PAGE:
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And Create a Potential Headache for Some Microsoft 365 Tenants
270 million monthly active users make the Microsoft Teams installed base an attractive target for app developers. In some cases, developers only want to allow users access to their application through a channel tab or installed app. The majority of the more than 1,500 apps available in the Teams app store fall into this category.
Microsoft announced the capability to monetize Teams apps at Build 2021 and made the functionality available to developers in October 2021. Since then, a trickle of apps seeking to offer paid-for services by selling licenses through Teams has emerged. Yesterday, I counted 29 apps offering licenses for purchases in the Teams admin center (Figure 1).
Licenses and Pricing
I couldn’t find a public API to explore the contents of the Teams app store to investigate apps with purchase options. Neither the Get-TeamsApp cmdlet nor the Graph List teamsApp API returned the full set of apps shown in the Teams admin center, and the information returned for apps doesn’t include details like pricing plans.
Selecting an app reveals details of license pricing and options (Figure 2). Some of the apps offered free try-before-you-buy licenses with the opportunity to upgrade to a full version. Others were apps targeting specific user groups (like lawyers) and come with a hefty per-user monthly or annual cost. Manually checking the 29 apps showed that all offered admin-driven purchases. In other words, a Teams or tenant administrator must purchase licenses and then assign the licenses to users. I didn’t find any app that supported in-app purchases.
App properties also show the level of Microsoft 365 certification achieved by the app publisher. Although it’s not mandatory for publishers to submit apps which support license purchases through the Microsoft 365 certification process, I think it’s better if they do. Certification requires publishers to pay attention to the privacy of user data and explain how they use that data. Only four of the 29 apps had the highest level of app certification.
Administrators can control the apps available to users through app permission policies. Before people can use an app, an administrator must allow access to the app, with or without user requests. This model works well when apps require paid-for licenses. However, it’s not so good when in-app purchases are involved. The same process to allow users to access the apps through permission policies is used, but once people have access, there’s no central billing or reporting mechanism. At least, I see no mention of anything but a transaction between app and user in Microsoft’s documentation. Perhaps I am missing something.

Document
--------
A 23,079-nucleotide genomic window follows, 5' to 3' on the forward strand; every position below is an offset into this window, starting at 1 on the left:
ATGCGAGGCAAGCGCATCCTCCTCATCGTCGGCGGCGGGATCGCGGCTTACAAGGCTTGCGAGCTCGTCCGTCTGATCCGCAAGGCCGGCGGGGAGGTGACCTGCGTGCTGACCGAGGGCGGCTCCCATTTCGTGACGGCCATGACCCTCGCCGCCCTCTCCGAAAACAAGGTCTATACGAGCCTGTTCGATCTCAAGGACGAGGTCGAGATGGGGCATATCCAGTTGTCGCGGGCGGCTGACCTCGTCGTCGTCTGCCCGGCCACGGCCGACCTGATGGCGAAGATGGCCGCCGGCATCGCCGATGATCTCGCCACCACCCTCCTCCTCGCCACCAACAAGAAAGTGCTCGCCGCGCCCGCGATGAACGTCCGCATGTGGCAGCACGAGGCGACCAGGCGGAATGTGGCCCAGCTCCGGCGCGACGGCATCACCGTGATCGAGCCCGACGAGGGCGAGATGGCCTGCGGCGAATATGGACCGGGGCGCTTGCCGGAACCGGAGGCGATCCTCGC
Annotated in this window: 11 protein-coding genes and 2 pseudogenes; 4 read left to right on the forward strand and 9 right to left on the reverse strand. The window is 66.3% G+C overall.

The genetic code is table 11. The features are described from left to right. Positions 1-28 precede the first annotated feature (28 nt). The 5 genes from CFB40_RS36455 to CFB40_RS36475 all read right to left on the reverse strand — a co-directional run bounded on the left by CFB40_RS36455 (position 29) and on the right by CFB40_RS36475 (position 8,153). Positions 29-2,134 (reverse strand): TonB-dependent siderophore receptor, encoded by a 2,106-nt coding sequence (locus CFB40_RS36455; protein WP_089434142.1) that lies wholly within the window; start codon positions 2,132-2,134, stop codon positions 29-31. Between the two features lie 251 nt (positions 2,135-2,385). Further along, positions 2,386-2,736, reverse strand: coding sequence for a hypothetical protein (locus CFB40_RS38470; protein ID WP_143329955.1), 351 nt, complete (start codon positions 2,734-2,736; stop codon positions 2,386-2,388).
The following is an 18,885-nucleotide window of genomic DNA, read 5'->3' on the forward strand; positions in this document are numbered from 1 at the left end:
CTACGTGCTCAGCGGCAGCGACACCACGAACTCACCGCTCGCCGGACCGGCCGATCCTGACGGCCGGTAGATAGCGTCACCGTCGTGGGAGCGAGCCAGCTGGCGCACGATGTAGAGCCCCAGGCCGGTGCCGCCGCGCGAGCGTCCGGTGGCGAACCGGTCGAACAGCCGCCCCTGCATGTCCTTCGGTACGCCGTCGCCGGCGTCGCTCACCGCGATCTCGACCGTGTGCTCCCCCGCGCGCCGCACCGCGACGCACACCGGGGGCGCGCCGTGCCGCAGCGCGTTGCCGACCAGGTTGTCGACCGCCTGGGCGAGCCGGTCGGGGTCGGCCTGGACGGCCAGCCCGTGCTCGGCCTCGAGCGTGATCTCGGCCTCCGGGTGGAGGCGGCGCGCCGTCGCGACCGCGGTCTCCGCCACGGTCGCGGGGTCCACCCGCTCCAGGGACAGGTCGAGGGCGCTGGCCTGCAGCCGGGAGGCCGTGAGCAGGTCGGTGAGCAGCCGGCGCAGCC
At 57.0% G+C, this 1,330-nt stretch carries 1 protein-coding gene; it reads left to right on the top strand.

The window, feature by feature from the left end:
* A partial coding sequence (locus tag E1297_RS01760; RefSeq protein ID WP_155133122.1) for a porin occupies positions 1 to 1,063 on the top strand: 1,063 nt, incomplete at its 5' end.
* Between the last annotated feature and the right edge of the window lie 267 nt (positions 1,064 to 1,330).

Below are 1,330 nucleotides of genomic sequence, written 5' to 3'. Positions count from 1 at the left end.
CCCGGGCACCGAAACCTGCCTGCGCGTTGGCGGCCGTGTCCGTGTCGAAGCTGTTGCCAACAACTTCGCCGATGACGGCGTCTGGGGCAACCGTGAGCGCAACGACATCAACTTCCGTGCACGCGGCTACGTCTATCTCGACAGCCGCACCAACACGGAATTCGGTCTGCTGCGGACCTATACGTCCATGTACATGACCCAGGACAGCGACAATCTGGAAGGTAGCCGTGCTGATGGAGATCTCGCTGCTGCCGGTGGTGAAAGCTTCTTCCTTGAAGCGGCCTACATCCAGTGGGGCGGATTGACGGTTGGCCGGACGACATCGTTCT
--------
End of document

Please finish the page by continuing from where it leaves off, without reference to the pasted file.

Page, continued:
There’s certainly a case to argue that IT should get out of the way and allow users to decide what apps they want to use. People can account for their purchases through normal organizational expense procedures and don’t need IT oversight to block the relatively small expenditure on apps that only a couple of people might ever use.
If that’s your belief, the advent of in-app purchases in Teams won’t be a problem. The argument against allowing this to happen is that it’s another form of shadow IT that help desks and other support staff will be expected to manage and debug when things go wrong. It’s hard to refuse to have anything to do with an app when you know nothing about it.
The Question of Compliance
Compliance is a concern with any third-party app, not just those offering paid-for services. Tenant administrators might have no idea where apps store their data, and no idea what kind of data people use with an app. One thing’s for sure: the app data will be invisible to Microsoft 365 eDiscovery and compliance functionality, and probably invisible to any other data governance functionality used by the organization. On the other hand, the app could be so valuable that its use is an acceptable trade-off.
The growing number of Teams apps proves the attractiveness of the platform. Some additional insight into what apps do might make tenants happier to approve their use, and help ISVs achieve the kind of monetization opportunities offered by Microsoft. In the meantime, license management and in-app purchases are additional factors for administrators to consider when they decide to authorize the use of apps.
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